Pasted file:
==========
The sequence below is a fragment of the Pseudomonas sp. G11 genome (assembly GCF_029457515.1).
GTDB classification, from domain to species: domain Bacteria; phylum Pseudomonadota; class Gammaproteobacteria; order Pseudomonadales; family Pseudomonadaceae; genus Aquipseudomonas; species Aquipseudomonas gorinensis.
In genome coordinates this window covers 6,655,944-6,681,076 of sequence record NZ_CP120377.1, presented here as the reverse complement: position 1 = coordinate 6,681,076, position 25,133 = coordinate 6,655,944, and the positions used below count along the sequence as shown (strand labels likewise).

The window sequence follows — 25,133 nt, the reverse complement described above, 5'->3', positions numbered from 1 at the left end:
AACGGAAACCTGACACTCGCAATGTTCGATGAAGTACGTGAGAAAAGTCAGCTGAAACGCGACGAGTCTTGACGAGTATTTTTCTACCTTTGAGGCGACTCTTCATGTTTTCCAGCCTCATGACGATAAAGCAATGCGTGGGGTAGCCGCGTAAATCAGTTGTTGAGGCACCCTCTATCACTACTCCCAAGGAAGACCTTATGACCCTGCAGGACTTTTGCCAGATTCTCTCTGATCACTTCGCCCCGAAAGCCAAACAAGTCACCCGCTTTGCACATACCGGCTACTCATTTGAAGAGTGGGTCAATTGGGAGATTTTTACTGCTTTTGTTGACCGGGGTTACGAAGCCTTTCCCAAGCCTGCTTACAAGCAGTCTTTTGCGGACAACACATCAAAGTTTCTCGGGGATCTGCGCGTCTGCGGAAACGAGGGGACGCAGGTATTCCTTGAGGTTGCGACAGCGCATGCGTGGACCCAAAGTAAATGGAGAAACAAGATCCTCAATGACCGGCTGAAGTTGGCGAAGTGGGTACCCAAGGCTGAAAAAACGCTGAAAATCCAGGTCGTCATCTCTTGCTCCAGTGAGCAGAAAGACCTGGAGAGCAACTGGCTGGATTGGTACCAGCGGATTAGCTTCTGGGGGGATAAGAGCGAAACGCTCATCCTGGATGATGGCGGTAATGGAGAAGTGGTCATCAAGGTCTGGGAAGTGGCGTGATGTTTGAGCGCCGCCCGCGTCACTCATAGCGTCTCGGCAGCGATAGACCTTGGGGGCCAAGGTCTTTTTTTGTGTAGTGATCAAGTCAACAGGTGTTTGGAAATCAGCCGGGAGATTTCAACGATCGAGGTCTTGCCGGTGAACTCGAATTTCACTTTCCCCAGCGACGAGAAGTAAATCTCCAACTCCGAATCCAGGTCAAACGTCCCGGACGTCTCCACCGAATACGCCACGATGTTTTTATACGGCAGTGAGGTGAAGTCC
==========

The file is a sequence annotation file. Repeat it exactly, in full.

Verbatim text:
The sequence below is a fragment of the Pseudomonas sp. G11 genome (assembly GCF_029457515.1).
GTDB classification, from domain to species: domain Bacteria; phylum Pseudomonadota; class Gammaproteobacteria; order Pseudomonadales; family Pseudomonadaceae; genus Aquipseudomonas; species Aquipseudomonas gorinensis.
In genome coordinates this window covers 6,655,944-6,681,076 of sequence record NZ_CP120377.1, presented here as the reverse complement: position 1 = coordinate 6,681,076, position 25,133 = coordinate 6,655,944, and the positions used below count along the sequence as shown (strand labels likewise).

The window sequence follows — 25,133 nt, the reverse complement described above, 5'->3', positions numbered from 1 at the left end:
AACGGAAACCTGACACTCGCAATGTTCGATGAAGTACGTGAGAAAAGTCAGCTGAAACGCGACGAGTCTTGACGAGTATTTTTCTACCTTTGAGGCGACTCTTCATGTTTTCCAGCCTCATGACGATAAAGCAATGCGTGGGGTAGCCGCGTAAATCAGTTGTTGAGGCACCCTCTATCACTACTCCCAAGGAAGACCTTATGACCCTGCAGGACTTTTGCCAGATTCTCTCTGATCACTTCGCCCCGAAAGCCAAACAAGTCACCCGCTTTGCACATACCGGCTACTCATTTGAAGAGTGGGTCAATTGGGAGATTTTTACTGCTTTTGTTGACCGGGGTTACGAAGCCTTTCCCAAGCCTGCTTACAAGCAGTCTTTTGCGGACAACACATCAAAGTTTCTCGGGGATCTGCGCGTCTGCGGAAACGAGGGGACGCAGGTATTCCTTGAGGTTGCGACAGCGCATGCGTGGACCCAAAGTAAATGGAGAAACAAGATCCTCAATGACCGGCTGAAGTTGGCGAAGTGGGTACCCAAGGCTGAAAAAACGCTGAAAATCCAGGTCGTCATCTCTTGCTCCAGTGAGCAGAAAGACCTGGAGAGCAACTGGCTGGATTGGTACCAGCGGATTAGCTTCTGGGGGGATAAGAGCGAAACGCTCATCCTGGATGATGGCGGTAATGGAGAAGTGGTCATCAAGGTCTGGGAAGTGGCGTGATGTTTGAGCGCCGCCCGCGTCACTCATAGCGTCTCGGCAGCGATAGACCTTGGGGGCCAAGGTCTTTTTTTGTGTAGTGATCAAGTCAACAGGTGTTTGGAAATCAGCCGGGAGATTTCAACGATCGAGGTCTTGCCGGTGAACTCGAATTTCACTTTCCCCAGCGACGAGAAGTAAATCTCCAACTCCGAATCCAGGTCAAACGTCCCGGACGTCTCCACCGAATACGCCACGATGTTTTTATACGGCAGTGAGGTGAAGTCC